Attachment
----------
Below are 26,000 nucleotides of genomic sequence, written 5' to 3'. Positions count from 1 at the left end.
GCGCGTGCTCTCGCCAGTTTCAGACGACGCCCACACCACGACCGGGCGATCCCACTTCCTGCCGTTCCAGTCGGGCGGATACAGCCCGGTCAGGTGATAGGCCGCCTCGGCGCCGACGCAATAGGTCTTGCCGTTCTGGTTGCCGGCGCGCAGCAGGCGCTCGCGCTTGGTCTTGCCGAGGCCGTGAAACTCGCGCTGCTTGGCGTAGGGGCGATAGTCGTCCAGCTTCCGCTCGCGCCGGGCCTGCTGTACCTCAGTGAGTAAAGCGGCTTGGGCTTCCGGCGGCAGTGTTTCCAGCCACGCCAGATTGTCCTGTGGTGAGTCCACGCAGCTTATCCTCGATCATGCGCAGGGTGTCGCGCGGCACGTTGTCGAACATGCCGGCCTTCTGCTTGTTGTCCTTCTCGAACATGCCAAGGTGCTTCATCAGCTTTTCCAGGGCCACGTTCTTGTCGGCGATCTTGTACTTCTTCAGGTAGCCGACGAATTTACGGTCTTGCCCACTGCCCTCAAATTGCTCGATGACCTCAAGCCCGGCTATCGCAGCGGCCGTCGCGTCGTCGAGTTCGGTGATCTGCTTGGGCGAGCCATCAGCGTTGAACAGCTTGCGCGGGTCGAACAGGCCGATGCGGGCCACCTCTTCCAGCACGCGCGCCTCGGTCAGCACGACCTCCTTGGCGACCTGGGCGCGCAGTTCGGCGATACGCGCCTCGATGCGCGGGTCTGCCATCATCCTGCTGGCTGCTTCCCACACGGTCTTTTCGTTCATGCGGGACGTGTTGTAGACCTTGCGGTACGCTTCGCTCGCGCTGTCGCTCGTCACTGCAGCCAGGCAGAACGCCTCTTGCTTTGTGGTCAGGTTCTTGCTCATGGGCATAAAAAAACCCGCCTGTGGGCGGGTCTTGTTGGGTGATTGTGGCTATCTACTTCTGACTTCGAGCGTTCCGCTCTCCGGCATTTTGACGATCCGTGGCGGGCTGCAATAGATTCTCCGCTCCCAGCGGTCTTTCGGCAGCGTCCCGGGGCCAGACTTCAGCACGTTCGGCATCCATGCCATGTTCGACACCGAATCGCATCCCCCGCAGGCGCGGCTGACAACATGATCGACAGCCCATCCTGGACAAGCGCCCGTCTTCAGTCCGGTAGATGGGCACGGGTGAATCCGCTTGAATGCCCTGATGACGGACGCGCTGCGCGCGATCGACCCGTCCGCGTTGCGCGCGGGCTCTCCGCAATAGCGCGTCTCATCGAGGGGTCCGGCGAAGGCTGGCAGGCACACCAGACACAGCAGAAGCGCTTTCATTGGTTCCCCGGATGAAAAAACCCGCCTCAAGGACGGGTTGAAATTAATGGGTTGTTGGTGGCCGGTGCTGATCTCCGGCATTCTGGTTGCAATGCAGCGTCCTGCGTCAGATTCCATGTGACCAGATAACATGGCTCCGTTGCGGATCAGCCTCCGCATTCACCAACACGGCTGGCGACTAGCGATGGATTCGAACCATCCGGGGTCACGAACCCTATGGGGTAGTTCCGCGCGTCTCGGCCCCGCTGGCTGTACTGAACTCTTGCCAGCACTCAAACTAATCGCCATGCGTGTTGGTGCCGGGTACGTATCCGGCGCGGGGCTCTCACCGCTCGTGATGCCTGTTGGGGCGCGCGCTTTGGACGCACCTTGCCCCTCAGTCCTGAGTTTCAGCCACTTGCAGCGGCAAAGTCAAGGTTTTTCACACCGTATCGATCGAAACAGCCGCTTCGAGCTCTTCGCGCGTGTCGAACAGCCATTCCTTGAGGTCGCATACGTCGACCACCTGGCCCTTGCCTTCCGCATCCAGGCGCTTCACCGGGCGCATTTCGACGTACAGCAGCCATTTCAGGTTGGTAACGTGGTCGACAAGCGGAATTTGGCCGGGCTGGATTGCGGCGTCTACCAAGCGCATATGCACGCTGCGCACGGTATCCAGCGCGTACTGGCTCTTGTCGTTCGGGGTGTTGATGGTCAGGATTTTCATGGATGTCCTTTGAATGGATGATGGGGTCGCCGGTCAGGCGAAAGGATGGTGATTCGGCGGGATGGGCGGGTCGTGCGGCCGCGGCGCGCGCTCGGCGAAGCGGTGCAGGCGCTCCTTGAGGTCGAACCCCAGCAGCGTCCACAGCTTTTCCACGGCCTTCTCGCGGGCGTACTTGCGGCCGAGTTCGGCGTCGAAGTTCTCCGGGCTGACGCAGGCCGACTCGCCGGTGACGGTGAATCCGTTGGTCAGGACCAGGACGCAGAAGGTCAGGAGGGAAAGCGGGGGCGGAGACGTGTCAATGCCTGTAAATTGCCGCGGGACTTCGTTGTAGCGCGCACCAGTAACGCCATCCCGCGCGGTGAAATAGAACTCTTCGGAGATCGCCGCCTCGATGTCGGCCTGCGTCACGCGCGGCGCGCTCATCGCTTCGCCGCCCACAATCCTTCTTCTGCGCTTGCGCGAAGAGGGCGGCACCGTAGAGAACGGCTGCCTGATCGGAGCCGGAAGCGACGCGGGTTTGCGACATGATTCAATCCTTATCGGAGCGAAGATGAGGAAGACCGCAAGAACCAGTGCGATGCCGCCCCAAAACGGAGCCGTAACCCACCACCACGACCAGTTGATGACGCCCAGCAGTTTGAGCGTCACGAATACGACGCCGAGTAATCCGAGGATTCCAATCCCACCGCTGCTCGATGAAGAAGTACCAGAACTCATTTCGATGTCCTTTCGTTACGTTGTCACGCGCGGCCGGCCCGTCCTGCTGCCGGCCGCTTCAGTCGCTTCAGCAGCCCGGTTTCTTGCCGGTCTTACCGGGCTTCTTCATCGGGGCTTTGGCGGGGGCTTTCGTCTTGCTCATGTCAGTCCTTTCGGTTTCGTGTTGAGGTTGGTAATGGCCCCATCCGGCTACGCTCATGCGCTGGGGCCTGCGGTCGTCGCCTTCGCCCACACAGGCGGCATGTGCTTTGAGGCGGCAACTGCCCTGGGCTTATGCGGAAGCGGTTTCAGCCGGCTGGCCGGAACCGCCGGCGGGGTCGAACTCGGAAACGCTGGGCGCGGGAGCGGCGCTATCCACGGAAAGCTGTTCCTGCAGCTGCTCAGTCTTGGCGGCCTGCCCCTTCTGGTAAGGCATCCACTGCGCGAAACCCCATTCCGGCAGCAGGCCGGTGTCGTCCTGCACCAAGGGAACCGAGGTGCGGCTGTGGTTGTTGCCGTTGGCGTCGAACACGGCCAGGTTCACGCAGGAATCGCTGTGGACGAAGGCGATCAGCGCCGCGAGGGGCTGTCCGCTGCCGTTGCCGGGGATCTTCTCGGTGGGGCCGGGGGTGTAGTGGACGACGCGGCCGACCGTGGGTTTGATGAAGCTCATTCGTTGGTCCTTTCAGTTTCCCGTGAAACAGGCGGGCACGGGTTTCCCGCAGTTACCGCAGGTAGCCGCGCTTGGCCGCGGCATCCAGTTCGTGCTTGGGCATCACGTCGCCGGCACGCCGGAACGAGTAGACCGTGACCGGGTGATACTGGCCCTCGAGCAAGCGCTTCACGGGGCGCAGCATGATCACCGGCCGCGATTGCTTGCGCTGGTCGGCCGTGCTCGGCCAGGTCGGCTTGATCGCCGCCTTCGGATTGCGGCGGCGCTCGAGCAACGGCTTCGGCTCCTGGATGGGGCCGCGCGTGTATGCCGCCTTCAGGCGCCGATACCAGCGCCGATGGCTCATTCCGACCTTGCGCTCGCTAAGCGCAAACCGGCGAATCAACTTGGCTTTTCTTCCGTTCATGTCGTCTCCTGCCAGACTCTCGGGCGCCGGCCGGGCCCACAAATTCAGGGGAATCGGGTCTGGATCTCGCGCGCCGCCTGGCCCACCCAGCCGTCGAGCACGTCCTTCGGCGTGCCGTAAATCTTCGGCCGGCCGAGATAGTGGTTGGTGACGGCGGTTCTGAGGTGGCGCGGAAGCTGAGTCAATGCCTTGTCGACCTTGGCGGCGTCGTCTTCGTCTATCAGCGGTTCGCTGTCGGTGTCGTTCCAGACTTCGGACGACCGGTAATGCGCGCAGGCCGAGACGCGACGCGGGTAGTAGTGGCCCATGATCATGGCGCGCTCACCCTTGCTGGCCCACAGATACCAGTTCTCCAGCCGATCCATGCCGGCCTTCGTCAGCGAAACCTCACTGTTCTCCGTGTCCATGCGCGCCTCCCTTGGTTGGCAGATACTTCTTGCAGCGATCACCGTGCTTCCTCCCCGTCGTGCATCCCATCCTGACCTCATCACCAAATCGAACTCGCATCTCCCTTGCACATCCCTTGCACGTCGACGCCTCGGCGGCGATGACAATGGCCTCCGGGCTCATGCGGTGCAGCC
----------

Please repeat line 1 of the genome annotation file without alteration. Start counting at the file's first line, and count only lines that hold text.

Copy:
Below are 26,000 nucleotides of genomic sequence, written 5' to 3'. Positions count from 1 at the left end.